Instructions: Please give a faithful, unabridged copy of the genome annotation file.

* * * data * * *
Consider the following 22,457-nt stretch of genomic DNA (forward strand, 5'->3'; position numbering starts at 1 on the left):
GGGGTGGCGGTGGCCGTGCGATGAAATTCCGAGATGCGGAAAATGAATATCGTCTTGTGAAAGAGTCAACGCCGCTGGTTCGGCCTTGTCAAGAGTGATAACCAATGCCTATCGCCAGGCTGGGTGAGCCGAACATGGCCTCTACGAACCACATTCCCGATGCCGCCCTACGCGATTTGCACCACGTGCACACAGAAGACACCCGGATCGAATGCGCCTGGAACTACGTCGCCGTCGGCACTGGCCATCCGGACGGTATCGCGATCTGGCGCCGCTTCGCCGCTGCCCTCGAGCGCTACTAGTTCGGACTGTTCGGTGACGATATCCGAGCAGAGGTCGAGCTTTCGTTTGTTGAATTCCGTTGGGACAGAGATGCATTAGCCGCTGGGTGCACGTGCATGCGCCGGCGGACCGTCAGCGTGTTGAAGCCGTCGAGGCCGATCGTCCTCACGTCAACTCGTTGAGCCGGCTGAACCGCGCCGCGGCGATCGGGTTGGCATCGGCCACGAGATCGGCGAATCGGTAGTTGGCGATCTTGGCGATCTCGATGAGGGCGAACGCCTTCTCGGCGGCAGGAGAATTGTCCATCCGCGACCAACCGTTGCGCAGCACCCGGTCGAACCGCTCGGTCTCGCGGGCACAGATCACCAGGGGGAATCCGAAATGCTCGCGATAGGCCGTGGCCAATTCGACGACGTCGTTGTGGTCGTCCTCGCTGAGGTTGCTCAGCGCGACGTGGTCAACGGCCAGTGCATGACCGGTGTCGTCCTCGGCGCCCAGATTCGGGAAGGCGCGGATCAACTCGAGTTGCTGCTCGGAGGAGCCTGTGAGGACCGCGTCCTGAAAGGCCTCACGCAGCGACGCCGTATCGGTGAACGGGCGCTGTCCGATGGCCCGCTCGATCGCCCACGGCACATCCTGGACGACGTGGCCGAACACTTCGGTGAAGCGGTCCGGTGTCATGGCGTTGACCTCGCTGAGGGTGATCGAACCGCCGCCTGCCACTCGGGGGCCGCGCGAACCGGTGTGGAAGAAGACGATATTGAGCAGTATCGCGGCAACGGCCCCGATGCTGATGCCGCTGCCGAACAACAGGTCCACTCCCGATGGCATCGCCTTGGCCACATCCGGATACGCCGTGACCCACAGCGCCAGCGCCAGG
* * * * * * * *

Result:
Consider the following 22,457-nt stretch of genomic DNA (forward strand, 5'->3'; position numbering starts at 1 on the left):
GGGGTGGCGGTGGCCGTGCGATGAAATTCCGAGATGCGGAAAATGAATATCGTCTTGTGAAAGAGTCAACGCCGCTGGTTCGGCCTTGTCAAGAGTGATAACCAATGCCTATCGCCAGGCTGGGTGAGCCGAACATGGCCTCTACGAACCACATTCCCGATGCCGCCCTACGCGATTTGCACCACGTGCACACAGAAGACACCCGGATCGAATGCGCCTGGAACTACGTCGCCGTCGGCACTGGCCATCCGGACGGTATCGCGATCTGGCGCCGCTTCGCCGCTGCCCTCGAGCGCTACTAGTTCGGACTGTTCGGTGACGATATCCGAGCAGAGGTCGAGCTTTCGTTTGTTGAATTCCGTTGGGACAGAGATGCATTAGCCGCTGGGTGCACGTGCATGCGCCGGCGGACCGTCAGCGTGTTGAAGCCGTCGAGGCCGATCGTCCTCACGTCAACTCGTTGAGCCGGCTGAACCGCGCCGCGGCGATCGGGTTGGCATCGGCCACGAGATCGGCGAATCGGTAGTTGGCGATCTTGGCGATCTCGATGAGGGCGAACGCCTTCTCGGCGGCAGGAGAATTGTCCATCCGCGACCAACCGTTGCGCAGCACCCGGTCGAACCGCTCGGTCTCGCGGGCACAGATCACCAGGGGGAATCCGAAATGCTCGCGATAGGCCGTGGCCAATTCGACGACGTCGTTGTGGTCGTCCTCGCTGAGGTTGCTCAGCGCGACGTGGTCAACGGCCAGTGCATGACCGGTGTCGTCCTCGGCGCCCAGATTCGGGAAGGCGCGGATCAACTCGAGTTGCTGCTCGGAGGAGCCTGTGAGGACCGCGTCCTGAAAGGCCTCACGCAGCGACGCCGTATCGGTGAACGGGCGCTGTCCGATGGCCCGCTCGATCGCCCACGGCACATCCTGGACGACGTGGCCGAACACTTCGGTGAAGCGGTCCGGTGTCATGGCGTTGACCTCGCTGAGGGTGATCGAACCGCCGCCTGCCACTCGGGGGCCGCGCGAACCGGTGTGGAAGAAGACGATATTGAGCAGTATCGCGGCAACGGCCCCGATGCTGATGCCGCTGCCGAACAACAGGTCCACTCCCGATGGCATCGCCTTGGCCACATCCGGATACGCCGTGACCCACAGCGCCAGCGCCAGG